White guilt regarding the show’s name is huge, he notes. It’s usually white people who say, ‘Oh no, you can’t. No, no, no.’

“I had quite a few black people going, ‘I don’t know, brother, I don’t know, man.’” McKenzie adds.

But his intention is not to incite or anger people, he says, but to initiate more open dialogue about words – and people’s experiences with their power – that really cannot be erased.

“It takes me explaining that these words were used as weapons against me,” therefore giving him the right to talk about them and turning them into something good, that allows people to get it, he says.

He has performed Tassles, the first offspring of what is now nggrfg at Edmonton’s Loud and Queer Festival, as a stand-alone piece. The response was overwhelming, he recalls, with audience members lining up to tell him about their own experiences with the hateful use of language.

Almost a year after completing nggrfg, McKenzie is calmly philosophical and more self-assured about the words — even grateful for them.

Somewhere in the process of writing the four stories, McKenzie says, he decided that the words themselves weren’t bad.

“There’s nothing wrong about language. Language is awesome. It’s what people do with language that hurts and incites panic and fear and anger and resentment and hatred. It’s the people behind the language.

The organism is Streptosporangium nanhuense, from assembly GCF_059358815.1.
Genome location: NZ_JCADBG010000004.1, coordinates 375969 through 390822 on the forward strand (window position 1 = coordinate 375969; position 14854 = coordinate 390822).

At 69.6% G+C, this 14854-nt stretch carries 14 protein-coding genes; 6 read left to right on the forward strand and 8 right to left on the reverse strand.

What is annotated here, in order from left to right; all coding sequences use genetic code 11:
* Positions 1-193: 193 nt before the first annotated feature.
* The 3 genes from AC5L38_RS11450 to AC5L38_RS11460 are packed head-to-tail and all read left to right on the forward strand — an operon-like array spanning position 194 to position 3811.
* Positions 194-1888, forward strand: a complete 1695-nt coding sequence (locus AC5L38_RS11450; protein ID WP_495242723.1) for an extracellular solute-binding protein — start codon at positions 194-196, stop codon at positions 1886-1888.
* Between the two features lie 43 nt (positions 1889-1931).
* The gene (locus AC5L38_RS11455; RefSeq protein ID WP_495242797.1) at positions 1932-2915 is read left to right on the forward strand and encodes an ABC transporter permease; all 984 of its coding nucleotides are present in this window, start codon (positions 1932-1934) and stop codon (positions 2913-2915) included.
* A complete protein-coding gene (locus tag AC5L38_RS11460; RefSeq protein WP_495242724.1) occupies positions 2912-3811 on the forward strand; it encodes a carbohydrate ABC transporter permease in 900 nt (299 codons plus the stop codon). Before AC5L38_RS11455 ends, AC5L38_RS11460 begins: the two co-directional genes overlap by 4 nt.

“I respect these words, I’m humbled by these words, and by what people have lived through so that I could come up with a piece like this,” he maintains. “Because I am black and because I am gay, it’s allowed me the opportunity to write a play like this.”

McKenzie says if he were white and straight, “there’d be no way.”

“It would be held up as racist and homophobic,” he says. “But because it’s my own experience, you can’t argue with somebody’s experience. You can empathize or not,” he allows, “but you can’t say, ‘No, that’s not true,’ or ‘No, that can’t be.’

Neither is the goal to tell the audience to feel a certain way.

“I needed to be able to tell myself, that even with these two words, that I was enough and I am enough. This is just my story.” McKenzie asserts.

“I think that’s what has given me the courage to do it.”